3. Experimental Section
3.1. Acquisition or Establishment of Hidden Markov Model (HMM) Profile Files
Hidden Markov Model (HMM) profile files of Mdm20 (PF09797) and Mak10 (PF04112) subunits were known and loaded from the Pfam database ( http://pfam.sanger.ac.uk/). HMM profile files representing the other nine Nat subunits were unexplored and needed to be established. Firstly, these known protein sequences representing each subunit from various organisms were respectively extracted from the UniProt database ( http://www.uniprot.org), and then were aligned using the ClustalW program to produce Stockholm files . Subsequently, their HMM profile files were respectively in-house established using the hmmbuild command of the HMMER (v 3.0) software .
3.2. Domain Profile Search
The genes encoding each Nat subunit of Populus and Arabidopsis were in silico identified by the method of Domain profile search. HMM profile files representing each Nat ortholog subunit were searched against the poplar protein database  using the hmmer search command of the HMMER (v 3.0) software with the sequence reporting threshold parameter (E-value ≤ 1000) . In the same manner, these above HMM profile files were searched against the Arabidopsis protein database .
3.3. Chromosomal Location and Phylogenetic Analysis
The genes encoding Nat subunits (CS and AS) were located in the genome of Populus trichocarpa using NCBI map viewer ( http://www.ncbi.nlm.nih.gov/projects/mapview/). Identification of duplicated regions between chromosomes was completed as described in Tuskan et al. . The tandem gene duplication in poplar was determined according to the criteria that five or fewer gene loci occurred within a range of 100 kb distance [17,18,30–32].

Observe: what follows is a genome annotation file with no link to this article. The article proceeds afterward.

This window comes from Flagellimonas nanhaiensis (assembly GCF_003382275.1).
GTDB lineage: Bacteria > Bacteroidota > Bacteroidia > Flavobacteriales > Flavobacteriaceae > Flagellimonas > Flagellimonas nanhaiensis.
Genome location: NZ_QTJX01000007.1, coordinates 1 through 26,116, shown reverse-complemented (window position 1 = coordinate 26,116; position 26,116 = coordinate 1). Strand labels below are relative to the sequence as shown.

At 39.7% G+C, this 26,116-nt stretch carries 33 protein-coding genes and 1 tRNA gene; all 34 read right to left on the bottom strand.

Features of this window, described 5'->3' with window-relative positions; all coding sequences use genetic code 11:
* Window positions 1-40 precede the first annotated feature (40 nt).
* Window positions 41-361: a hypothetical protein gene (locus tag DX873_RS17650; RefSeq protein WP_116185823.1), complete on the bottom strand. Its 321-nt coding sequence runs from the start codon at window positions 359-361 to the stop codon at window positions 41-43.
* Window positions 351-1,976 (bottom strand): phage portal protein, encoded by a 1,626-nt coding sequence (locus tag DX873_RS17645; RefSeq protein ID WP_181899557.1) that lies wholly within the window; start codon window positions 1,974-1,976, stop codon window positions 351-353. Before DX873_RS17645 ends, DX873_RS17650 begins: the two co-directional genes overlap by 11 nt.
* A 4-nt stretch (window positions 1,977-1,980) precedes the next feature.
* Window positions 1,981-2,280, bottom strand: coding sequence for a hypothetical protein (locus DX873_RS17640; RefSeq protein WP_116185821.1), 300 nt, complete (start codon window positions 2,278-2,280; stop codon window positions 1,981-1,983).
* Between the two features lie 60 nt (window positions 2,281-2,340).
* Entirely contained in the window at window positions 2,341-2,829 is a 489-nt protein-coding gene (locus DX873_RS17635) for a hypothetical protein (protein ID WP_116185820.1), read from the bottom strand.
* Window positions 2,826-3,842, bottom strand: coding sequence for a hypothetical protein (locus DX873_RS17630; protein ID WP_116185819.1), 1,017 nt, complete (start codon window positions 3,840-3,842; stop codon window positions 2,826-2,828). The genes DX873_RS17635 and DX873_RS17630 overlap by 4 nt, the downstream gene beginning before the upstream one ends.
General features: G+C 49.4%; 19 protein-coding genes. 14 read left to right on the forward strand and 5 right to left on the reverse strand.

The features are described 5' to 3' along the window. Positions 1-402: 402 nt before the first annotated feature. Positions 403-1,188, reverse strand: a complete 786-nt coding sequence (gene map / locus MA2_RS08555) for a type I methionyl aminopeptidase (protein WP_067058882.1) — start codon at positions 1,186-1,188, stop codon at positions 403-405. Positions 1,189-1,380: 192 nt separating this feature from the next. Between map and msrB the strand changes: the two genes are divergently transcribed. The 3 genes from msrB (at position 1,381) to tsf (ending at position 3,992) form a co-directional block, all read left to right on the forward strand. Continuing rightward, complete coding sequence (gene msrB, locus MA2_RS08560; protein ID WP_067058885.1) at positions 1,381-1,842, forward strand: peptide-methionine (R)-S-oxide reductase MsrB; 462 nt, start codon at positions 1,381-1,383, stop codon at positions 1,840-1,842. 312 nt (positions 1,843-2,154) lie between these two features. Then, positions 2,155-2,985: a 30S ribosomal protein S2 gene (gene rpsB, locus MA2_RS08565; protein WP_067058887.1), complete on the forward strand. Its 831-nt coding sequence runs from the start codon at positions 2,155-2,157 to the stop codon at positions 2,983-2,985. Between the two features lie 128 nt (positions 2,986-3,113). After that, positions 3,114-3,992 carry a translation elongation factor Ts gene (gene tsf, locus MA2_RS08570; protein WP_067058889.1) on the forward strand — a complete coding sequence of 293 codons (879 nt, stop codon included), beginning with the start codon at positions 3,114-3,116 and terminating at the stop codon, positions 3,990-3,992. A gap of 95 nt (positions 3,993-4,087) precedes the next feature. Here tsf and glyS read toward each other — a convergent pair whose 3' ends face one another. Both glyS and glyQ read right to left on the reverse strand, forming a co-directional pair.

The total 30 Nat CS protein sequences of Populus, Arabidopsis, human and yeast were obtained from the Nr protein database of NCBI ( http://www.ncbi.nlm.nih.gov/) by batch extraction. Alignments of the full-length protein sequences were performed using the ClustalW program in BioEdit software with default parameters . Based on these aligned sequences, the unrooted phylogenetic trees were constructed using MEGA 5.0 software [21,34], by both Neighbor-Joining method  and Minimum Evolution method with parameters (p-distance and partial deletion). The reliability of the phylogenetic tree was estimated using a bootstrap value with 1000 replicates.
3.4. In silico Microarray Analysis
Transcript IDs corresponding to the individual poplar Nat gene were retrieved from Popgenie 2.0 ( http://popgenie.org/), in which a set of integrated online tools could be applied to facilitate the exploration of genes and gene function in Populus. The transcript relative abundance values of all poplar Nat genes from various tissues were obtained from the poplar transcript abundances datasets , whose data originated from the NCBI Gene Expression Omnibus (accession number: GSE13990). A set of integrated online tools including gene search, experiment search and ePlant expression viewer were successively applied to extract Nat gene expression values in special tissues. Dendrogram and heat map for display expression pattern were obtained using Cluster 3.0  for normalizing and hierarchical clustering with average linkage based on Pearson coefficients, followed by Java Tree-View 1.1 program  for visualizing the analyzing datasets.